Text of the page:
STEP #1: We need to learn to let go of "classics" that are problematic. Now I apologize if I'm the first person to tell you this, but Dr. Seuss was SUPER racist. If you disagree, please revisit And To Think That I Saw It On Mulberry Street or If I Ran the Zoo, or read about how The Cat in the Hat is based on minstrel stereotypes.

I enjoyed the Little House on the Prairie series by Laura Ingalls Wilder when I was younger, but I pulled them off my school library shelves last year. Why? "The only good Indian is a dead Indian." YIKES. If a kid is going to read these books in 2020, they should be done with an adult who can explain the problematic aspects of the attitudes toward Native Americans during this era. In the same way I would not hand a kid Mark Twain without proper historical context.

Parents, learn from my mistake, and don't let your kids watch Disney's 1953 Peter Pan. It does NOT hold up well. Besides the glaring issues with "What Made the Red Man Red?" and the entire handling of Native Americans in general, it is so freaking sexist it made my face hurt. I know it's on Disney+ and we watched it as kids, but please... just don't.

And look, I loved "classics" like To Kill A Mockingbird, but we need to be teaching contemporary books about racism by black authors, not playing it safe in our comfort zone with our favorite white savior Atticus Finch. Or if you absolutely cannot let it go, pair with something by an author of color that was published in this century. Hey, look, here's a few excellent options right here!!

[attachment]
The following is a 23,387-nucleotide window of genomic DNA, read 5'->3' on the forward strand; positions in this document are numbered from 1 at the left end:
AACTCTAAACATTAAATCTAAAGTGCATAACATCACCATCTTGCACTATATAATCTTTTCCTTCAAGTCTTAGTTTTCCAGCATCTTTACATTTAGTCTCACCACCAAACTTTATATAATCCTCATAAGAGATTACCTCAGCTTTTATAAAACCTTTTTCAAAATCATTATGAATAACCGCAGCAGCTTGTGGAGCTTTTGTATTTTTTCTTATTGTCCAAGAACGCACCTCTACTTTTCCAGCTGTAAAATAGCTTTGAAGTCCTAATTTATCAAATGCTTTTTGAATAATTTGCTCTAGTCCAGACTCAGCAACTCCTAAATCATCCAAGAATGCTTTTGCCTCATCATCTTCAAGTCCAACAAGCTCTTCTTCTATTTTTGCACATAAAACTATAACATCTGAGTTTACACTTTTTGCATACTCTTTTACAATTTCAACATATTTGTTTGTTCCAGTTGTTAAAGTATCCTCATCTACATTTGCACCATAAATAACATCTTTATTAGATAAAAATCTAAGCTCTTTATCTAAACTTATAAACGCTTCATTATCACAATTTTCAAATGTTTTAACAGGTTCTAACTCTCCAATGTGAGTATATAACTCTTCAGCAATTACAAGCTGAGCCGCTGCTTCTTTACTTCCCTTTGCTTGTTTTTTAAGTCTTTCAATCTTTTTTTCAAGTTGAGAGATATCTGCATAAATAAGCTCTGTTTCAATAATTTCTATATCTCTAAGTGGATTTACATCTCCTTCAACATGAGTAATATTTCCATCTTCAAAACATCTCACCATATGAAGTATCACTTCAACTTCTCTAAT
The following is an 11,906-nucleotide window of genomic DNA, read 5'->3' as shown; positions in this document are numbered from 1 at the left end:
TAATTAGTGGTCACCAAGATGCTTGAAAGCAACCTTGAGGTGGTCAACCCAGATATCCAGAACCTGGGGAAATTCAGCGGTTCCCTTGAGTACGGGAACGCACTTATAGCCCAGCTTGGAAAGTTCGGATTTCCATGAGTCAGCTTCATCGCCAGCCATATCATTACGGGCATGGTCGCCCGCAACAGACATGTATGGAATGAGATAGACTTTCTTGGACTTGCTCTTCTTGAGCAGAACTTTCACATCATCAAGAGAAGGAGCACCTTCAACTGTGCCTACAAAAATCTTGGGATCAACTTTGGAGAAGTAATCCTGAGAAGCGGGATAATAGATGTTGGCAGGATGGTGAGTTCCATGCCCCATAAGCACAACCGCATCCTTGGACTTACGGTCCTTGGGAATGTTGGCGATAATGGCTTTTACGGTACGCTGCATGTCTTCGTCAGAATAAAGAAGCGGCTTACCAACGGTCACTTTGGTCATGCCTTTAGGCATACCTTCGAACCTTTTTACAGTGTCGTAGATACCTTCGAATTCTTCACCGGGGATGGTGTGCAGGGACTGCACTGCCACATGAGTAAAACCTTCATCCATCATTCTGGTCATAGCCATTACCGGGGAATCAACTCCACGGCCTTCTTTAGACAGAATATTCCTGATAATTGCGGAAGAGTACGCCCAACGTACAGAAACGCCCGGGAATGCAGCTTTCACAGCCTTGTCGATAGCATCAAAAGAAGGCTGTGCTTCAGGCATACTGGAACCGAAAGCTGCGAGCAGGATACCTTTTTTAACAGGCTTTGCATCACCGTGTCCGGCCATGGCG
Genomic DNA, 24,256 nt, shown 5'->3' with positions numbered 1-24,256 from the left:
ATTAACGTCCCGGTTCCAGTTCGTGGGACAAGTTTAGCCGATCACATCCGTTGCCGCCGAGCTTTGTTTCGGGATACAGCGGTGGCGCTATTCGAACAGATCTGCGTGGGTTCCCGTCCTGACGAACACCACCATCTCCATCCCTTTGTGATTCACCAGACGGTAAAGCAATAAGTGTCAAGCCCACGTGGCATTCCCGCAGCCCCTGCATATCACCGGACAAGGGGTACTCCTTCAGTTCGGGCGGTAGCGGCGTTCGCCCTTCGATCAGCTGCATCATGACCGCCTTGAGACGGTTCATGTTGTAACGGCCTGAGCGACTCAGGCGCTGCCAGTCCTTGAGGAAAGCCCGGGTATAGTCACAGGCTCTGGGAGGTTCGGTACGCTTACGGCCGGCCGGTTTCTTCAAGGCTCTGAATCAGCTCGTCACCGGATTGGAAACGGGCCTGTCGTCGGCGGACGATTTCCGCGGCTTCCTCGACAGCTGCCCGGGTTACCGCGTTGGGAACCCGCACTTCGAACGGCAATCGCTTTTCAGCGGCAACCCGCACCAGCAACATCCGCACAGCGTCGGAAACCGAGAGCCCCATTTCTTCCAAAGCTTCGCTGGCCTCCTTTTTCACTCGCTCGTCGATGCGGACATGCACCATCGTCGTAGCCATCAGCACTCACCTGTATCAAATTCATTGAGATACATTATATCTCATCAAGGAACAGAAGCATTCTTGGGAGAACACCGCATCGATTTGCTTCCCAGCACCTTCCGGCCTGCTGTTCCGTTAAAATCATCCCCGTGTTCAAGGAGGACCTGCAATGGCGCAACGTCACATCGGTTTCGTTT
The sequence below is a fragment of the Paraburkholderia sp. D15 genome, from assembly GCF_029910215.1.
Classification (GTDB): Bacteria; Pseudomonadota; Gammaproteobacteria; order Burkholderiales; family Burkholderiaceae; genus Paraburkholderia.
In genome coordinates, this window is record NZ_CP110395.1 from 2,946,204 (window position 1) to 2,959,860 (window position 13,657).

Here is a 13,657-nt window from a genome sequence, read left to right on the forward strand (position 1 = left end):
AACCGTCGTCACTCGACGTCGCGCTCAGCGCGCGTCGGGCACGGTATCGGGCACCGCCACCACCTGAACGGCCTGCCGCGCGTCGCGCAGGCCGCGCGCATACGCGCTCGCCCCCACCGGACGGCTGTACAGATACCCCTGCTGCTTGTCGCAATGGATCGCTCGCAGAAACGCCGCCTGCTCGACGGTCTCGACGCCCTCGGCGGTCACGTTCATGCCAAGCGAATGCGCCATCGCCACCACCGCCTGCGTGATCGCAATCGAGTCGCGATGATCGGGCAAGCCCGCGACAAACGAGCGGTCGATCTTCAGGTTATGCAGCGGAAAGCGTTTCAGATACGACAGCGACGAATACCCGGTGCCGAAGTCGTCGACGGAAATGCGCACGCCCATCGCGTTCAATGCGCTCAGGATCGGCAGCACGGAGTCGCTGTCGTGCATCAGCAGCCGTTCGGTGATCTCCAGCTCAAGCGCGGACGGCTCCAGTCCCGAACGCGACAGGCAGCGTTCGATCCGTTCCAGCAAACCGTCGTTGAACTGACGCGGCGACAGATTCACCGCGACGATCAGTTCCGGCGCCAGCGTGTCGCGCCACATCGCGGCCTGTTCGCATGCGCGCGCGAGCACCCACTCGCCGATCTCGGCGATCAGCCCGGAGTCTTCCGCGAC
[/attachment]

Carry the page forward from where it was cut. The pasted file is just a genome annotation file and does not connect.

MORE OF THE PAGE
STEP #2: We need to increase the diversity of the books available to children in our classrooms, libraries, and homes. This starts with representation in picture books. There are so many beautiful stories by authors of color, featuring children of color. Little kids need to see themselves in books, AND they need to learn about people who are different from them. It’s easier to hate what you don’t understand.

Personal aside: A lot of my students are celebrating Ramadan right now, and I wanted something to share with them during our virtual lessons together, so I found a picture book called Night of the Moon by Hena Khan. When I read it to my 5-year-old daughter, she said she wished we could celebrate Eid because everything looked so beautiful. Our neighbors are Muslim and are currently fasting, so now she understands them a little bit better. And all thanks to a book!